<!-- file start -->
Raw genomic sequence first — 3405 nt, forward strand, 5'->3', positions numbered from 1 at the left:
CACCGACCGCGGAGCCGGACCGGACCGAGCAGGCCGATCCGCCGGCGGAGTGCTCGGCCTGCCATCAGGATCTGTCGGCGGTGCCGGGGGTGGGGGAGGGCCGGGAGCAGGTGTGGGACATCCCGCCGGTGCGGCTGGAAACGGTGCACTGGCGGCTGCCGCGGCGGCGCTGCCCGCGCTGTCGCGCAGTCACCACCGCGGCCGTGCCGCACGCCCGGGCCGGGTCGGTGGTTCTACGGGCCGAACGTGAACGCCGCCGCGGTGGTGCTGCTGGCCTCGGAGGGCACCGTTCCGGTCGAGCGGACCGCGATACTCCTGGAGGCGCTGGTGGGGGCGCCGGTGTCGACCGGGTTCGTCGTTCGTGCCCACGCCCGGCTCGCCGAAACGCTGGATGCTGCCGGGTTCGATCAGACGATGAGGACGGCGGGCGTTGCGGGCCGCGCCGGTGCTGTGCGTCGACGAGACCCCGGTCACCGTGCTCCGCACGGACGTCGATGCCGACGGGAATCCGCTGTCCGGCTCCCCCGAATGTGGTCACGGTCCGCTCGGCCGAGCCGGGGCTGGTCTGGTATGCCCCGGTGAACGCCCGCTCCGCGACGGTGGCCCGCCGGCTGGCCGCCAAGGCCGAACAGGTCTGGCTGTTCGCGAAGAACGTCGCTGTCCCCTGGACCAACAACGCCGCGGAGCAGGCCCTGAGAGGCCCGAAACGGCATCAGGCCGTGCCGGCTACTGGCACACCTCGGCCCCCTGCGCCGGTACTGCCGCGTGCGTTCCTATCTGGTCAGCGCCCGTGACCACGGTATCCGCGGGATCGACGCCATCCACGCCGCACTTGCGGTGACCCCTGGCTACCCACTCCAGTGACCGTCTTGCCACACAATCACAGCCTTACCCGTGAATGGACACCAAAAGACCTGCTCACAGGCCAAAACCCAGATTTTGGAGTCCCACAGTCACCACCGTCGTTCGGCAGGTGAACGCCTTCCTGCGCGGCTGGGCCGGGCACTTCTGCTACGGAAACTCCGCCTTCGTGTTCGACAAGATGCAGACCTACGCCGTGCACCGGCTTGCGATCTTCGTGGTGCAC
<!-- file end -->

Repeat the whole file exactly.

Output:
Raw genomic sequence first — 3405 nt, forward strand, 5'->3', positions numbered from 1 at the left:
CACCGACCGCGGAGCCGGACCGGACCGAGCAGGCCGATCCGCCGGCGGAGTGCTCGGCCTGCCATCAGGATCTGTCGGCGGTGCCGGGGGTGGGGGAGGGCCGGGAGCAGGTGTGGGACATCCCGCCGGTGCGGCTGGAAACGGTGCACTGGCGGCTGCCGCGGCGGCGCTGCCCGCGCTGTCGCGCAGTCACCACCGCGGCCGTGCCGCACGCCCGGGCCGGGTCGGTGGTTCTACGGGCCGAACGTGAACGCCGCCGCGGTGGTGCTGCTGGCCTCGGAGGGCACCGTTCCGGTCGAGCGGACCGCGATACTCCTGGAGGCGCTGGTGGGGGCGCCGGTGTCGACCGGGTTCGTCGTTCGTGCCCACGCCCGGCTCGCCGAAACGCTGGATGCTGCCGGGTTCGATCAGACGATGAGGACGGCGGGCGTTGCGGGCCGCGCCGGTGCTGTGCGTCGACGAGACCCCGGTCACCGTGCTCCGCACGGACGTCGATGCCGACGGGAATCCGCTGTCCGGCTCCCCCGAATGTGGTCACGGTCCGCTCGGCCGAGCCGGGGCTGGTCTGGTATGCCCCGGTGAACGCCCGCTCCGCGACGGTGGCCCGCCGGCTGGCCGCCAAGGCCGAACAGGTCTGGCTGTTCGCGAAGAACGTCGCTGTCCCCTGGACCAACAACGCCGCGGAGCAGGCCCTGAGAGGCCCGAAACGGCATCAGGCCGTGCCGGCTACTGGCACACCTCGGCCCCCTGCGCCGGTACTGCCGCGTGCGTTCCTATCTGGTCAGCGCCCGTGACCACGGTATCCGCGGGATCGACGCCATCCACGCCGCACTTGCGGTGACCCCTGGCTACCCACTCCAGTGACCGTCTTGCCACACAATCACAGCCTTACCCGTGAATGGACACCAAAAGACCTGCTCACAGGCCAAAACCCAGATTTTGGAGTCCCACAGTCACCACCGTCGTTCGGCAGGTGAACGCCTTCCTGCGCGGCTGGGCCGGGCACTTCTGCTACGGAAACTCCGCCTTCGTGTTCGACAAGATGCAGACCTACGCCGTGCACCGGCTTGCGATCTTCGTGGTGCAC